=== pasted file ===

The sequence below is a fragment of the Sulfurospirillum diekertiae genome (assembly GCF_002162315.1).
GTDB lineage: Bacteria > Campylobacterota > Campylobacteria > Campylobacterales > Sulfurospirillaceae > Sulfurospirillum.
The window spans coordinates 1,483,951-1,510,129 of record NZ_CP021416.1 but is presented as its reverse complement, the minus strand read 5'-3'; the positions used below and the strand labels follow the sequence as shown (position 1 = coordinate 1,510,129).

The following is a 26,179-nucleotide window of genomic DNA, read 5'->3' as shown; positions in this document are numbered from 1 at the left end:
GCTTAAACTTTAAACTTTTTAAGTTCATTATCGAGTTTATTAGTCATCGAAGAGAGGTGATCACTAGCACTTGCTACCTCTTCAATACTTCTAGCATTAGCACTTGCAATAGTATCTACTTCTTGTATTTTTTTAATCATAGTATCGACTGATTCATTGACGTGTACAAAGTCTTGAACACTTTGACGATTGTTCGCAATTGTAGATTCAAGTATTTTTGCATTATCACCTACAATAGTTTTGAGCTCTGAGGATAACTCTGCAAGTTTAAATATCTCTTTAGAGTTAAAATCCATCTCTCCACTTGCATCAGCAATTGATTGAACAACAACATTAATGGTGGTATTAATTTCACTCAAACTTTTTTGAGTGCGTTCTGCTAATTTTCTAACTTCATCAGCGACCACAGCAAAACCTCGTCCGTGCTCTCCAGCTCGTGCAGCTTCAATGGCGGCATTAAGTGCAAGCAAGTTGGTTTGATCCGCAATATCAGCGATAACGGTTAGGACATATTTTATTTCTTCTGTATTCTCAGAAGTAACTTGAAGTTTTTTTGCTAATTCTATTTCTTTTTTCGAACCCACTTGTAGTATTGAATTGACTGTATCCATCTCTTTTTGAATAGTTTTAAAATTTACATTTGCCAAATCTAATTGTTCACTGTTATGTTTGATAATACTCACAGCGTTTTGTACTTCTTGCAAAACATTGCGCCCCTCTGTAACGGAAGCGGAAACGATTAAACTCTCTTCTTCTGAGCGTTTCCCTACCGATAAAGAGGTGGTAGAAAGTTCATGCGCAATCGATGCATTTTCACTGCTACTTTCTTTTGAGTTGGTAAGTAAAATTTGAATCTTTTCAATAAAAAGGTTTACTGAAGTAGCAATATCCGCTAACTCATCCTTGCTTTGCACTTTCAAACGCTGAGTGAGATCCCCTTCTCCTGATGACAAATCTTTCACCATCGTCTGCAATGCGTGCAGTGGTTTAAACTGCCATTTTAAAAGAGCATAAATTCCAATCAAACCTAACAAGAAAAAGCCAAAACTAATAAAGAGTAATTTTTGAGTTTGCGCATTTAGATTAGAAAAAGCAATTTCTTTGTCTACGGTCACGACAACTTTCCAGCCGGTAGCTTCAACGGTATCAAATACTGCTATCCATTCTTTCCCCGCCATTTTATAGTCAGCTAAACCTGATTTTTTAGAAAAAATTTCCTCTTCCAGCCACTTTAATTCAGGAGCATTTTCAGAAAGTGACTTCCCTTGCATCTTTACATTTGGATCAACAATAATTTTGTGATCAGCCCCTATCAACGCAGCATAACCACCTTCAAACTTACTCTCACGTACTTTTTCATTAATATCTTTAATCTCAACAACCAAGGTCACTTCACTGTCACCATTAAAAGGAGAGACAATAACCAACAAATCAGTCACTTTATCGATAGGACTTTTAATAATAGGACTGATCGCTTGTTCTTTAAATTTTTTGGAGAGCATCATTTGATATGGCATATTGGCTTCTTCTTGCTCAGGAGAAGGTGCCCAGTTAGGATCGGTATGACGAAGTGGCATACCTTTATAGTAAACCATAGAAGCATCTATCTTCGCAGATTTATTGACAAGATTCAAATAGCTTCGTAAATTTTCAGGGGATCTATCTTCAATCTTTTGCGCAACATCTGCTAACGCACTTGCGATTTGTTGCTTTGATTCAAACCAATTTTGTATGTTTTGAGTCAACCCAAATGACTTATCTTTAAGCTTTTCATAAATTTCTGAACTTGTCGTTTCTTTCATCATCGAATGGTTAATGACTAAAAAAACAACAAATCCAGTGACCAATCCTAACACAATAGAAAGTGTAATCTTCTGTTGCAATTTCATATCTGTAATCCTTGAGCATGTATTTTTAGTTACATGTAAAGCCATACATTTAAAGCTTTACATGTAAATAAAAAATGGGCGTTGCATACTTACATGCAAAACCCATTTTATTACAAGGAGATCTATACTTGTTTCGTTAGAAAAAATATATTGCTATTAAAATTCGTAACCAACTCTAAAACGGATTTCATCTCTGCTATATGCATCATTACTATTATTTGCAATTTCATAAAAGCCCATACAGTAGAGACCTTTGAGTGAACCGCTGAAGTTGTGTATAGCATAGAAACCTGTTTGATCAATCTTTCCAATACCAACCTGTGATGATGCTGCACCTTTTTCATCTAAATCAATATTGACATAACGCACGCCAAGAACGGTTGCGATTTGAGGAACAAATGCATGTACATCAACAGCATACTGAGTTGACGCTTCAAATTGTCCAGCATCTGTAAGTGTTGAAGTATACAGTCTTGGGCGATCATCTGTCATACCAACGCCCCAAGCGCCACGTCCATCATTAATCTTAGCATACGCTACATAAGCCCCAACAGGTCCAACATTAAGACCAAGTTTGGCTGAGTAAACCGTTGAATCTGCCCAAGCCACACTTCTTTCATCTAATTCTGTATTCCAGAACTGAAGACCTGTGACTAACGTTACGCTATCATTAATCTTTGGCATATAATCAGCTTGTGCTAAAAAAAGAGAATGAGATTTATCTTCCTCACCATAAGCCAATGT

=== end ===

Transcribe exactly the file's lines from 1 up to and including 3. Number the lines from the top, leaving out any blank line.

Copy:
The sequence below is a fragment of the Sulfurospirillum diekertiae genome (assembly GCF_002162315.1).
GTDB lineage: Bacteria > Campylobacterota > Campylobacteria > Campylobacterales > Sulfurospirillaceae > Sulfurospirillum.
The window spans coordinates 1,483,951-1,510,129 of record NZ_CP021416.1 but is presented as its reverse complement, the minus strand read 5'-3'; the positions used below and the strand labels follow the sequence as shown (position 1 = coordinate 1,510,129).